Macrobiotic Diet, Flax Seed Study

Macrobiotic Diet and Flax Seed: Effects on Estrogens, Phytoestrogens, & Fibrinolytic Factors

This study is not yet open for patient recruitment. Ann's NOTE 8/23/01

Sponsored by National Center for Complementary and Alternative Medicine (NCCAM) Purpose

Broad health effects of endogenous and exogenous estrogens on diseases of aging, including hormone-dependent cancers, cardiovascular disease, and osteoporosis, are generally recognized. For example, estrogen replacement therapy (ERT) may increase the risk of subsequent breast and endometrial cancer, but also decreases the risk of coronary disease and fractures. Because of the increased cancer risk, many women seek out alternatives to ERT. Phytoestrogens, plant compounds that have estrogenic effects, have been a focus of interest as an alternative to ERT. The isoflavones and lignans are two major classes of phytoestrogens that occur in the food supply. Among the former, soy foods have attracted much interest, while among the latter, whole grains and seeds are sources in a typical diet. More specifically, women consuming a macrobiotic diet have been observed to have extremely high levels of phytoestrogen metabolites in their urine, perhaps 10 to 20 times that seen in women consuming an omnivorous diet. Proponents of a macrobiotic diet have proposed that it is beneficial in the context of cancer therapy, as well as for the prevention and treatment of cardiovascular disease.

This study will investigate, in a randomized, three-arm study, the effects of two interventions that are high in phytoestrogens on various parameters related to estrogen metabolism and fibrinolysis. Approximately 120 women will be randomized to receive an American Heart Association (AHA) Step 1 diet, an AHA Step 2 diet + 10 g/day flax seed, or a macrobiotic dietary intervention. Blood and urine samples will be drawn at baseline, and at three, six, nine, and twelve months, to examine both short and long-term effects of these interventins. Outcomes include blood and urine levels of total estrogens and estradiol, and related metabolites; antigens to plasminogen activator inhibitor-1 (PAI-1) and tissue plasminogen activator (t-PA), fibrin D-dimer, and von Willebrand Factor; and endothelial function as measured by high-resolution ultrasound. Blood levels of antioxidant vitamins and retinoids will also be examined.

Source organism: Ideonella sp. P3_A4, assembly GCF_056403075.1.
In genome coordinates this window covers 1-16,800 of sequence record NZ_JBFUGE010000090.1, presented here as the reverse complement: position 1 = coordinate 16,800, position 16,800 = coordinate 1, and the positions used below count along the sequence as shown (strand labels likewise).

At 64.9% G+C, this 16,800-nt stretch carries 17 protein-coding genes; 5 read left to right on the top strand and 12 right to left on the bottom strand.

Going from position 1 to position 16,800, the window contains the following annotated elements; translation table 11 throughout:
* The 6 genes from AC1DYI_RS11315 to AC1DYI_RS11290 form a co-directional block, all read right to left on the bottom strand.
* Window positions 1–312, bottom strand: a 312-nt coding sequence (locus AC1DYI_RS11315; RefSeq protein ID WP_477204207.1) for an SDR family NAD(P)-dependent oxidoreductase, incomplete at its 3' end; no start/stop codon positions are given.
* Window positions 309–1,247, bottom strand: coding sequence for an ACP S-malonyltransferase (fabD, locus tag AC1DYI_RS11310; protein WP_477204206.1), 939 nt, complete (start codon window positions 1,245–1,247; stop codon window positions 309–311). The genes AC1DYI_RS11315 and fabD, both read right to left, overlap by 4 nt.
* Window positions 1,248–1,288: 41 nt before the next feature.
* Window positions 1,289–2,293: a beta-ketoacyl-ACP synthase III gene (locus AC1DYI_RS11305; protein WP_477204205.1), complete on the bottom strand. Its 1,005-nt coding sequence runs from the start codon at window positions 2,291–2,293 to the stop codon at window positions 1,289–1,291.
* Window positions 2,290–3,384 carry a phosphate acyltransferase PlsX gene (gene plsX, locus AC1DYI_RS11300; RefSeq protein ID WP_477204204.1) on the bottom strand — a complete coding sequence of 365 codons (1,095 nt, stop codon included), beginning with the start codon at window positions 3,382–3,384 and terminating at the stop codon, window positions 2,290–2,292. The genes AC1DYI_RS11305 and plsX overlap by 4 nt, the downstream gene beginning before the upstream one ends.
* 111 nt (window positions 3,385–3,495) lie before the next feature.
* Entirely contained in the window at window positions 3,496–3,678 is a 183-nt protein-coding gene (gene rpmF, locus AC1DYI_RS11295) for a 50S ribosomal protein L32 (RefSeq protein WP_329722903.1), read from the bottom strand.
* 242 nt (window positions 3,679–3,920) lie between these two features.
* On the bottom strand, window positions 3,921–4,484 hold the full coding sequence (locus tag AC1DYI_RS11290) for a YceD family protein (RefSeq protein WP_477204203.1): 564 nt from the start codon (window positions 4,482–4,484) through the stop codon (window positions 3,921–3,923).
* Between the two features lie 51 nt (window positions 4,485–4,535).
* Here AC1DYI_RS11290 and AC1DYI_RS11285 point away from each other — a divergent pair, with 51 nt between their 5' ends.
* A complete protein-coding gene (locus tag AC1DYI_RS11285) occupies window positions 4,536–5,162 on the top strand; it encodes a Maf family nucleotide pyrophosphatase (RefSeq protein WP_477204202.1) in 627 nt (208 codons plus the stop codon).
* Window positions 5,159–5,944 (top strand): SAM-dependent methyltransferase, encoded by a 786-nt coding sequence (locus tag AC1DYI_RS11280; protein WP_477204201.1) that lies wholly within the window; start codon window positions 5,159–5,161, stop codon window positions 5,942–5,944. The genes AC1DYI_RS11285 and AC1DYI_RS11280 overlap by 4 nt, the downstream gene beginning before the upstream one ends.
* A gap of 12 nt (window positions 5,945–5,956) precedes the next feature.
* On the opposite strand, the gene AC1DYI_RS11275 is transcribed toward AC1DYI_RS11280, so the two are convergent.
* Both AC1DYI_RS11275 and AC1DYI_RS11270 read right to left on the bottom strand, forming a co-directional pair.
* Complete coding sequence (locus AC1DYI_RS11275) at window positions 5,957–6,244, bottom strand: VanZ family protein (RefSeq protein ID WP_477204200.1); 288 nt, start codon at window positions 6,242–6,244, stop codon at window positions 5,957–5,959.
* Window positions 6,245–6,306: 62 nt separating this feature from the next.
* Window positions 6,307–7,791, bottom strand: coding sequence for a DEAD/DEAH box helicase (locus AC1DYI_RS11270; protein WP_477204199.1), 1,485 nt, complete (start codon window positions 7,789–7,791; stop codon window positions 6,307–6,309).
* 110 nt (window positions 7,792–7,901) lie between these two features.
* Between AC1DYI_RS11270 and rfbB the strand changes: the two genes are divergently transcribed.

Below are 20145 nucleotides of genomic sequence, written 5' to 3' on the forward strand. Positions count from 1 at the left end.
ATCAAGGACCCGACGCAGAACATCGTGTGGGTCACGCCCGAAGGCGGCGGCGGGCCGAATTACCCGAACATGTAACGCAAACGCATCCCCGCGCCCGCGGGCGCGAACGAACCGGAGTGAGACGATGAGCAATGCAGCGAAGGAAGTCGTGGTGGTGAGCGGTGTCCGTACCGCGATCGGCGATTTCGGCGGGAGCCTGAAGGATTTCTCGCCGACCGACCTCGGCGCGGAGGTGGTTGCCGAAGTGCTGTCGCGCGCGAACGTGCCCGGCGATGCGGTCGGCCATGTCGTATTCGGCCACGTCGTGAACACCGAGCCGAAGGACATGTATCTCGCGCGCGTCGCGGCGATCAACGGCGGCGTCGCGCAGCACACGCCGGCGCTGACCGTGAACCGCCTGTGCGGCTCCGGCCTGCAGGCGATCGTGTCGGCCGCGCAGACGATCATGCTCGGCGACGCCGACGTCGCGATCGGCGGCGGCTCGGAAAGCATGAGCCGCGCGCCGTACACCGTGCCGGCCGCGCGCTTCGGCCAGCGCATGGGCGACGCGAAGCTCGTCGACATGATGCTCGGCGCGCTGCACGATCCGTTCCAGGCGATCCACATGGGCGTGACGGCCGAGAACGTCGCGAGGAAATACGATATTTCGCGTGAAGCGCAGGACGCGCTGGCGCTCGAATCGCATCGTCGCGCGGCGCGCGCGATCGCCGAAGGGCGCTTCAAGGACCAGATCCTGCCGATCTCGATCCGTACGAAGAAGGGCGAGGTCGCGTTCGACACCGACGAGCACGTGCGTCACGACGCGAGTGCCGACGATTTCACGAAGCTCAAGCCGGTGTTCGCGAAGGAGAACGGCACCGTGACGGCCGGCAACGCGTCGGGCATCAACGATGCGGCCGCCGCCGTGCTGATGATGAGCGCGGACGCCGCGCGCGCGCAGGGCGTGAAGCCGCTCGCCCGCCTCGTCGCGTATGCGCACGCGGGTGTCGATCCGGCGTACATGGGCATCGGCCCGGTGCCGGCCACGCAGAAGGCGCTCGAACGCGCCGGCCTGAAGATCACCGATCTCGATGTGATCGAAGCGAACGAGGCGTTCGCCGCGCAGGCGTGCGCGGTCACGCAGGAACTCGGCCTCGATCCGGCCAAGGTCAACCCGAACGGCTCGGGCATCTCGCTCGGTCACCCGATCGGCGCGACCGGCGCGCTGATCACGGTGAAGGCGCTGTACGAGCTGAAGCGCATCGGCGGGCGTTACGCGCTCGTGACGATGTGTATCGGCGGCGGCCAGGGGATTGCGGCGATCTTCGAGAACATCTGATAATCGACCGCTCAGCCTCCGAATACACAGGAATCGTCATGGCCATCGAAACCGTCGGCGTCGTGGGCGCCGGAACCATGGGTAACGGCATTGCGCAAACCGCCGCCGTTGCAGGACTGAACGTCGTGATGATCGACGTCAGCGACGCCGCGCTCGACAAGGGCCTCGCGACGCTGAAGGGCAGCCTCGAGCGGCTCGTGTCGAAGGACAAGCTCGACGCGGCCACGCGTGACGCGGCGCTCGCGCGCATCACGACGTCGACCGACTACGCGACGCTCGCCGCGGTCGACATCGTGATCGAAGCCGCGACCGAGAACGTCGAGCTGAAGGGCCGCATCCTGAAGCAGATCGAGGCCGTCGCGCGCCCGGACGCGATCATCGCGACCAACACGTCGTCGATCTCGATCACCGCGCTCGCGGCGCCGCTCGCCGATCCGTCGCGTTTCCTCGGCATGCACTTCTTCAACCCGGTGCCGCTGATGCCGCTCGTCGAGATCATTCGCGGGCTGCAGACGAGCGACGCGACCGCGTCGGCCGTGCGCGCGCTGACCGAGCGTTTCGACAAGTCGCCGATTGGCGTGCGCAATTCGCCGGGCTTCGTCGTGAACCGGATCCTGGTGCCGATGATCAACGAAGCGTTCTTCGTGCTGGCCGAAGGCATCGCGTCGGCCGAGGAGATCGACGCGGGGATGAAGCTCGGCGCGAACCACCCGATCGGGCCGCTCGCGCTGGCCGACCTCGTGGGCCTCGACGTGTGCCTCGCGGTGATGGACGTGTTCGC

After taking into account a drop out rate of about twenty percent, resulting in about 32 women in each of the groups, we should be able to detect (at 80% power, significance level of 0.05) between group differences of about 9.1 pmol/L in estradiol, 14.0 ng/ml in PAI-1 antigen, and 0.7 standard deviation units in endothelial function. These are similar to differences seen in cross-sectional studies comparing vegetarian and nonvegetarian women, or in response to ERT. Thus, this study should provide information on whether these alternative, high phytoestrogen dietary interventions result in favorable effects on these biological parameters that are related to risk of major diseases of aging.

Condition Treatment or Intervention Phase Cardiovascular Diseases Osteoporosis Breast Cancer Endometrial Cancer Behavior: American Heart Association Step 1 diet Behavior: American Heart Association Step 2 diet + 10 g/day flax seed Behavior: Macrobiotic dietary intervention

Eligibility

Ages Eligible for Study: 50 Years - 72 Years, Genders Eligible for Study: Female

Participants: Healthy Volunteers Criteria Inclusion Criteria:

Postmenopausal Weight within 90% to 120% of ideal body weight Location and Contact Information

Dr. Lawrence Kushi 1-212-543-9538 fk11@columbia.edu Study chairs or principal investigators Dr. Lawrence Kushi, Principal Investigator Columbia University, Teachers College

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